Movie Reviews : A Star-Struck 'Perfect World' : Eastwood directs himself and Costner in a rare celestial pairing of today's biggest movie heroes.


Clint Eastwood will survive "A Perfect World." Ditto for Kevin Costner, who in fact gives one of his most affecting performances. An audience's chances of staying involved, however, are not so good.

One of the pokiest chase pictures to come along in some time, "A Perfect World" (citywide) unites two of today's biggest male action heroes but can't quite figure out how to handle the largess. Not since Eastwood (who also directs) joined Burt Reynolds in "City Heat" has the Hollywood conventional wisdom that stars can sell anything been put to this kind of a test.

In theory, of course, John Lee Hancock's script about a hardened escaped convict (Costner) who finds the time while fleeing an implacable sheriff (Eastwood) to light up the life of the 7-year-old boy taken as a hostage is a lot more than a conventional chase movie.

What it is in reality, however, is a rehash of plot conventions from a slew of mismatched movies. "A Perfect World" will remind you of any number of previous films, but almost everything it attempts to do was done better the last time around.

The major exception to this is Costner's surprisingly adept performance as Butch Haines, one of those only-in-the-movies criminals who, though he's taken a few wrong turns down life's winding path, has a nobler core personality than half the craven law enforcement personnel who are tracking him down.

Imprisoned somewhere in Texas in 1963 for an unspecified crime, Butch and another convict, the ever-so-psycho Terry (Keith Szarabajka), mastermind an escape. Practically frothing at the mouth, Terry takes a break from the flight to terrorize a God-fearing group of Jehovah's Witnesses and as a result the family's young son Phillip (T.J. Lowther) is taken along for the ride.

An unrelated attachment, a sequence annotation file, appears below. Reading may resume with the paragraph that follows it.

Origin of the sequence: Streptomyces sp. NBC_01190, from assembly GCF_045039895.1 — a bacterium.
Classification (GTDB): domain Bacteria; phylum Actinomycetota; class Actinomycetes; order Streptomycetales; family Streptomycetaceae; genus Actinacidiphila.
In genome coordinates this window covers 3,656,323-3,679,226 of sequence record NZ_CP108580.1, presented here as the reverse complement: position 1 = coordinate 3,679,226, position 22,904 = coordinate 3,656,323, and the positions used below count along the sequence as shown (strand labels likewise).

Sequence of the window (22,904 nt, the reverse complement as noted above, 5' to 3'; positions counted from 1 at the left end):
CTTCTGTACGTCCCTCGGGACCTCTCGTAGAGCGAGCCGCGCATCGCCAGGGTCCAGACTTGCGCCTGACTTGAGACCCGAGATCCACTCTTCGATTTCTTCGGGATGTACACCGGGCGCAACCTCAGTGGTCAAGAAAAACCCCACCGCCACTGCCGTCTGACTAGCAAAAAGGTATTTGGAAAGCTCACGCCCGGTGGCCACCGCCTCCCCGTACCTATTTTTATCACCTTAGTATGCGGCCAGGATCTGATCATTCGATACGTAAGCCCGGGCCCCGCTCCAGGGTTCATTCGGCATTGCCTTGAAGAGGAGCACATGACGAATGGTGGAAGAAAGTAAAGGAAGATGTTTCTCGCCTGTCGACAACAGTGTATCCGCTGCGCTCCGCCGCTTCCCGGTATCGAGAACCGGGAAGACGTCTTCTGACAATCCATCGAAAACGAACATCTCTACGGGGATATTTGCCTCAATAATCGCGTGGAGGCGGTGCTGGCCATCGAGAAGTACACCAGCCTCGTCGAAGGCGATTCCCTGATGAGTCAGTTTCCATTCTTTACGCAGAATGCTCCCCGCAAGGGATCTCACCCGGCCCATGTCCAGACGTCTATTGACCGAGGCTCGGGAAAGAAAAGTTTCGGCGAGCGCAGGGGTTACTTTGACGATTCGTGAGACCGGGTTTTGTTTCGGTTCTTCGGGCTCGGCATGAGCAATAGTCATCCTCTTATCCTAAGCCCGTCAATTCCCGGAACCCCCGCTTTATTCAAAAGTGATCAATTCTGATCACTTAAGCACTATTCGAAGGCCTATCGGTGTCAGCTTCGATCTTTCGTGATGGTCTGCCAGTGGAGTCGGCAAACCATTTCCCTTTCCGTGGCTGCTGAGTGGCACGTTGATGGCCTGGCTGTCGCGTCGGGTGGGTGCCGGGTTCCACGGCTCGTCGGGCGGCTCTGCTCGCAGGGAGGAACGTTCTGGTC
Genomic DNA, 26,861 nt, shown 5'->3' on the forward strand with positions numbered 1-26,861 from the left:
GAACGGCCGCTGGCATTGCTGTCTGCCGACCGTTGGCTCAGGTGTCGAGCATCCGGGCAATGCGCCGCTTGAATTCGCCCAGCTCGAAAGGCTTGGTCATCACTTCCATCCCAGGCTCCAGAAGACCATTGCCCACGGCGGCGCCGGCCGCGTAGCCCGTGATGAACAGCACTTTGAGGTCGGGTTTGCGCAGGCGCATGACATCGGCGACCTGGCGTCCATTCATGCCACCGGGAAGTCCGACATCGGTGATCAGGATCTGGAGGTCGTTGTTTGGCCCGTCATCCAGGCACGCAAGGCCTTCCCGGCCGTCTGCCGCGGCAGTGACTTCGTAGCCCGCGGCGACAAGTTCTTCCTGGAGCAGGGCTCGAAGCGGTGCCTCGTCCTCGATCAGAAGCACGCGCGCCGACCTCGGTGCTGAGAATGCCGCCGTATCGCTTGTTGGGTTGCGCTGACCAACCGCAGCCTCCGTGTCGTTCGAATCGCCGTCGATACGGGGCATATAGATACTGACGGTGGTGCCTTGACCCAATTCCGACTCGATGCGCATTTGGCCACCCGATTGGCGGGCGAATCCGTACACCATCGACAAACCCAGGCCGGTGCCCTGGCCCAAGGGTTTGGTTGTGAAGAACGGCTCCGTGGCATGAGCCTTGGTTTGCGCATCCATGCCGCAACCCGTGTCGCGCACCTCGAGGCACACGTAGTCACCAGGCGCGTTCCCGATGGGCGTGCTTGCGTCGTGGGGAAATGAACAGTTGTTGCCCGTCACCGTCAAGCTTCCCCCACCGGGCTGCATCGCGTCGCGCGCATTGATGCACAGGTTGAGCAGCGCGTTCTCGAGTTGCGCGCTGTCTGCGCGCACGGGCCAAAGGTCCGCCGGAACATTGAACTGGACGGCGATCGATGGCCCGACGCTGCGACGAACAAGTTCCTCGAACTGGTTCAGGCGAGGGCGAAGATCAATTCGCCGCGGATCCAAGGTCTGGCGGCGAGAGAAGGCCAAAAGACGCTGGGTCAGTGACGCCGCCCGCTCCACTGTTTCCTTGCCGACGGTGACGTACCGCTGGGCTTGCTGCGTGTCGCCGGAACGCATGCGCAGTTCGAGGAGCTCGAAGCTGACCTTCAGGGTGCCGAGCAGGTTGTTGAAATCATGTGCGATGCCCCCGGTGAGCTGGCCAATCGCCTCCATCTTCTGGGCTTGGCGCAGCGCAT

The centerpiece of "A Perfect World" is the completely unlikely bond that develops between Butch and Phillip. On the road together, they become pals, even accomplices, as Butch, touched by tales of a restricted childhood that seems to echo his own, offers to let the lad pick his own alias and even has man-to-boy talks with him about sex and love.

As relaxed and jocular as he's ever been on screen, Costner turns Butch into the kind of interesting, enigmatic character a small boy would be fascinated with. Their relationship is oddly charming at first, but it goes nowhere and is distinctly at odds with the more muddled sensibility of the rest of the film.

Any time, for instance, we are thrust back to the command post trailer where Texas Ranger captain Red Garnett is masterminding the alleged chase, things bog down in a major way. Eastwood is not very involved in this law-and-order role, and the rest of his team (Laura Dern as the "my God, she's a woman" criminologist, Bradley Whitford as the ice-cold FBI man and Leo Burmester as Red's faithful assistant) is more cliched than those multiethnic platoons in old World War II movies.

And to remind people that yes, Butch is a dangerous escaped convict, "A Perfect World" (rated PG-13 for "violence, sexual content and language") periodically throws in some dark moments that, especially in the film's final half hour, feel increasingly arbitrary and unconvincing.

After his work in both "Unforgiven" and "In the Line of Fire," Eastwood can afford an off day on both sides of the camera as well as a reinvolvement in the kind of sentimentalism that marked "Honkytonk Man" and other films. Costner and plucky young actor Lowther do what they can with their part of this questionable story, and maybe that's all you can ask.

'A Perfect World'

Kevin Costner: Butch Haynes Clint Eastwood: Red Garnett Laura Dern: Sally Gerber T.J. Lowther: Phillip Perry Keith Szarabajka: Terry Pugh

A Malpaso production, released by Warner Bros. Director Clint Eastwood. Producers Mark Johnson, David Valdes. Screenplay John Lee Hancock. Cinematographer Jack N. Green. Editor Joel Cox, Ron Spang. Costumes Erica Edell Phillips. Music Lennie Niehaus. Production design Henry Bumstead. Art director Jack Taylor, Jr. Set decorator Alan Hicks. Running time: 2 hours, 17 minutes.

MPAA-rated PG-13 (violence, sexual content and language).

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